Two essential social drivers of whole health, homelessness and housing instability, are linked with substantially increased healthcare spending. These experiences disproportionately affect people of color, children, people who identify as LGBTQIA+, people with disabilities, and older adults.
Healthcare Spending Is Higher for People Experiencing Homelessness
In a recent study published in Health Affairs, researchers analyzed data from the Boston Health Care for the Homeless Program (BHCHP) Database, a program which is estimated to serve about 70% of the homeless population in Boston. They determined that the average healthcare spending incurred for a person using the program over a three-year period was $18,764 per year. That is two-and-a-half times greater than a low-income Medicaid member (average $7,561 per year).
“When people on the street are trying to meet basic survival needs every day, it is understandable that healthcare is not prioritized or accessible, making people less likely to attend appointments, adhere to a medication regimen, or focus on nutrition and a healthy lifestyle,” said the study’s first author Katherine Koh, instructor in the department of psychiatry at Massachusetts General Hospital and Harvard Medical School and practicing street team psychiatrist at the BHCHP. “Therefore, if we just depend on homeless people to come into clinic, many of them are not going to get preventative care.” Koh therefore advocates for non-traditional models of care that bring healthcare to people experiencing homelessness, such as street outreach of clinics embedded in shelters.
Individualized Permanent Supportive Housing Can Lower Costs
Koh advocates for permanent supportive housing, which provides individualized services and interventions to help a person thrive once they have been housed. “Each person needs individualized housing plans, much like an individualized psychiatric treatment plan or medical treatment plan, which take into account what the person's unique risk factors, needs and goals are,” said Koh.
Different models for permanent supportive housing can include scattered site housing (where people have housing spread throughout a community) and congregate housing (where formerly homeless people live together in one site and one building with onsite supportive services). While the literature does not show a clear difference in terms of which is more effective, choosing the right model for a specific individual can make a significant difference on the personal level.
“The best housing policies with the most impact for homeless or housing unstable people are cross-sector collaborations that recognize the unique needs of different populations,” said Koh, focusing on investment in affordable housing accessibility, rental assistance, ending discriminatory policies, and providing robust and tailored services to those who have been chronically homeless.
Housing Solutions Lab
One organization looking to identify the best community housing policies is the Housing Solutions Lab at the NYU Furman Center. Launched in 2020, the Lab helps cities to plan and evaluate local housing policies to reduce racial inequity, with the aim of advancing residents’ long-term health and well-being. A key part of their focus is coordinating housing with other sectors including health, education, economic, and community development to reach these goals.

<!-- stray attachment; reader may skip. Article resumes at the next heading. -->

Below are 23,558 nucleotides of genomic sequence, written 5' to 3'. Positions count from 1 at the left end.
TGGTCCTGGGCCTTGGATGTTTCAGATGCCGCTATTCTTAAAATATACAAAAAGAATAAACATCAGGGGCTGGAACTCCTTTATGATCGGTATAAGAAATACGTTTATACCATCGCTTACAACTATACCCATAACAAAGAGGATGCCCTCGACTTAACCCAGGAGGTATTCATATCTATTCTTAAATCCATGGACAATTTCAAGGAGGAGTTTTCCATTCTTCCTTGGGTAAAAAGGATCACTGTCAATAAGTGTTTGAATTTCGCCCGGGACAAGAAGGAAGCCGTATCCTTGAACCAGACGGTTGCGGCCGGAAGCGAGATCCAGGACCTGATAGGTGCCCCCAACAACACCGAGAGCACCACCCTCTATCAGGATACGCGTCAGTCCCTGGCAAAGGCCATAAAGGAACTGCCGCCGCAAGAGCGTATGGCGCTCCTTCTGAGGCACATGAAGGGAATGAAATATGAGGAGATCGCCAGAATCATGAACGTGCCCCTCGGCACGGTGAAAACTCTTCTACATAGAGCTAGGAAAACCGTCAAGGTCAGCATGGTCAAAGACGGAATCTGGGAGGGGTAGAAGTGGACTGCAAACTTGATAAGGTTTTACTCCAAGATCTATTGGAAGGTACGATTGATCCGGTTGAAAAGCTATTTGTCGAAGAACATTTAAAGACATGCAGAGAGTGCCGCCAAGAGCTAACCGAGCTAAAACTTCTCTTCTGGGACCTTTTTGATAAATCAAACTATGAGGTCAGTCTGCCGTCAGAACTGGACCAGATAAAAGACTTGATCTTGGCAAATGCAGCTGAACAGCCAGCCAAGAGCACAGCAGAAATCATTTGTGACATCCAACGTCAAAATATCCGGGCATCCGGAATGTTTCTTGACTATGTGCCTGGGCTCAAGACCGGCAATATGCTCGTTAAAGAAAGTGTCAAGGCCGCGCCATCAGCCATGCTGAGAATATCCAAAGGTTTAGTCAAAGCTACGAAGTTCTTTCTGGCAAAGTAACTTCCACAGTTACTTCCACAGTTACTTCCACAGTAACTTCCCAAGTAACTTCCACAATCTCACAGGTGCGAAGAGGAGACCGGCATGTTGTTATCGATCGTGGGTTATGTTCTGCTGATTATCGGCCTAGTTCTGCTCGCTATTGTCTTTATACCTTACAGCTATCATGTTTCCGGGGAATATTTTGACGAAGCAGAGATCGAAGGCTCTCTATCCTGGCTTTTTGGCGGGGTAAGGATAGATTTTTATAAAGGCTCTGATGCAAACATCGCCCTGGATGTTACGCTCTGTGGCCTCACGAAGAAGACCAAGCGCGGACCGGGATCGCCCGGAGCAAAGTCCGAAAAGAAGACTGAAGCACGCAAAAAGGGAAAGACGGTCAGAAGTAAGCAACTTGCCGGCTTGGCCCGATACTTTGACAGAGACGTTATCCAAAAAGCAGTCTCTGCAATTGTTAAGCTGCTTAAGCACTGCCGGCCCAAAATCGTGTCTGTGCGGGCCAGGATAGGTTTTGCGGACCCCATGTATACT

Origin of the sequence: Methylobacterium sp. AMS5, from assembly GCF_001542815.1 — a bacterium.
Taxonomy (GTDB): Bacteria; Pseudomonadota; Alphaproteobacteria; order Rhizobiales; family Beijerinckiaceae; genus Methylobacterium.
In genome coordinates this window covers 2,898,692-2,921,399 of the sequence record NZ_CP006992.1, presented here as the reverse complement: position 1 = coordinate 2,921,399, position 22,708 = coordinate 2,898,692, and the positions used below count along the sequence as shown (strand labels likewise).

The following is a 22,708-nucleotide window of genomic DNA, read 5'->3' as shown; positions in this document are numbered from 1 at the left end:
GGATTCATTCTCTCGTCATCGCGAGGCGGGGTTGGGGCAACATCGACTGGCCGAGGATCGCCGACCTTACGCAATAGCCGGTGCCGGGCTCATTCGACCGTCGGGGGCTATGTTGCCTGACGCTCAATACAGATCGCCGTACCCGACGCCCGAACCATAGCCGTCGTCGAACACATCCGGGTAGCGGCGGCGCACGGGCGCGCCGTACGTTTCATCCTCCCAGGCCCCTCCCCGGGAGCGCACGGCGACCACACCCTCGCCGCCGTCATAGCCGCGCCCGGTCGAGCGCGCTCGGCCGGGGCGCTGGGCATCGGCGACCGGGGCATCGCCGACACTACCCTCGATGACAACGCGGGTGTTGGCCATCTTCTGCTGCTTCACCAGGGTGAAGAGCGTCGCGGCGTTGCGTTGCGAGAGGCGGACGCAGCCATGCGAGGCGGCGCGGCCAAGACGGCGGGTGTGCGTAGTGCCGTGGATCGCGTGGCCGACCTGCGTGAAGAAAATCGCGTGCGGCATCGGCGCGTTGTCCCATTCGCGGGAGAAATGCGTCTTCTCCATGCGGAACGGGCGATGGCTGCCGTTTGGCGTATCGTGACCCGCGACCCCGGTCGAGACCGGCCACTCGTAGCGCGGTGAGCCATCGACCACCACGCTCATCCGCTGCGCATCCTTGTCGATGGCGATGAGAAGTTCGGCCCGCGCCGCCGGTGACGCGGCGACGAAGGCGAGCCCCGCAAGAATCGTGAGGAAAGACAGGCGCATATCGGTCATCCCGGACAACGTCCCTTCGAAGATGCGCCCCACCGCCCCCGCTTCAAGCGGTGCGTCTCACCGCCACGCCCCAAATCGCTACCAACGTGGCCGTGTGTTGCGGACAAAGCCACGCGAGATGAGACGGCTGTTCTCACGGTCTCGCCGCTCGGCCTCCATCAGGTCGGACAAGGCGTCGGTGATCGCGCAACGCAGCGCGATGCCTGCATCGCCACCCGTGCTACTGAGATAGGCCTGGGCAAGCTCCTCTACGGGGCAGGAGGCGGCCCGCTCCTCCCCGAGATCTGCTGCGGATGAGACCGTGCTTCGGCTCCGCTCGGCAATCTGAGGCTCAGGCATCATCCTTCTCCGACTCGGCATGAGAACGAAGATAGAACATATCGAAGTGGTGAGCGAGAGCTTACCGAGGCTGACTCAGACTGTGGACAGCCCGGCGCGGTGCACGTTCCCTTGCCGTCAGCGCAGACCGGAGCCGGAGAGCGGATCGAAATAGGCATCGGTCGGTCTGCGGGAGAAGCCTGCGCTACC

“Affordable and stable housing is critical but not sufficient for improving the health of communities,” said Camille Watson, director of strategy and policy at the Lab. “Attention must also be paid to the location and quality of housing, as we know the economic, environmental, and social features of neighborhoods have a profound impact on health and life course outcomes.”
The Housing Solutions Lab also emphasizes the need to address housing disparities related to issues including housing affordability, homelessness, and homeownership which persist despite the Fair Housing Act. “Housing disparities persist by income, race, and disability status,” said Watson. “Our organization helps cities to establish metrics that identify and track local housing disparities, in order to help shape more equitable housing programs and policies.”
Watson suggests several strategies:
- greater investment in affordable rental housing programs (e.g., housing vouchers, emergency rental assistance programs)
- expansion of affordable home ownership opportunities
- zoning reforms that increase access to affordable housing in well-resourced communities
The Lab has developed a racial equity toolkit to help cities identify key housing indicators related to advancing racial equity and measures that cities can track over time. The Lab is also developing a public-facing, interactive map and database that will assess a county’s risk of homelessness based on key economic indicators. This predictive tool should allow for more targeted resource allocation at the community level.
Barriers to Progress
The barriers to addressing housing concerns for these populations are not insignificant:
- insufficient and unreliable funding to create enough affordable, permanent, supportive housing
- political will and regulatory policies, such as zoning laws regarding multifamily housing or minimum lot size
- disparate funding agencies that often operate within silos with different policy frameworks
- community opposition
“Successful community support for homeless individuals is more than housing,” said Koh, adding that the trauma, poverty, and other hardships that lead people to becoming homeless cannot be easily undone simply by moving into housing. “We need to also address the whole individual, including the upstream factors throughout the lifetime that lead to homelessness in the first place.”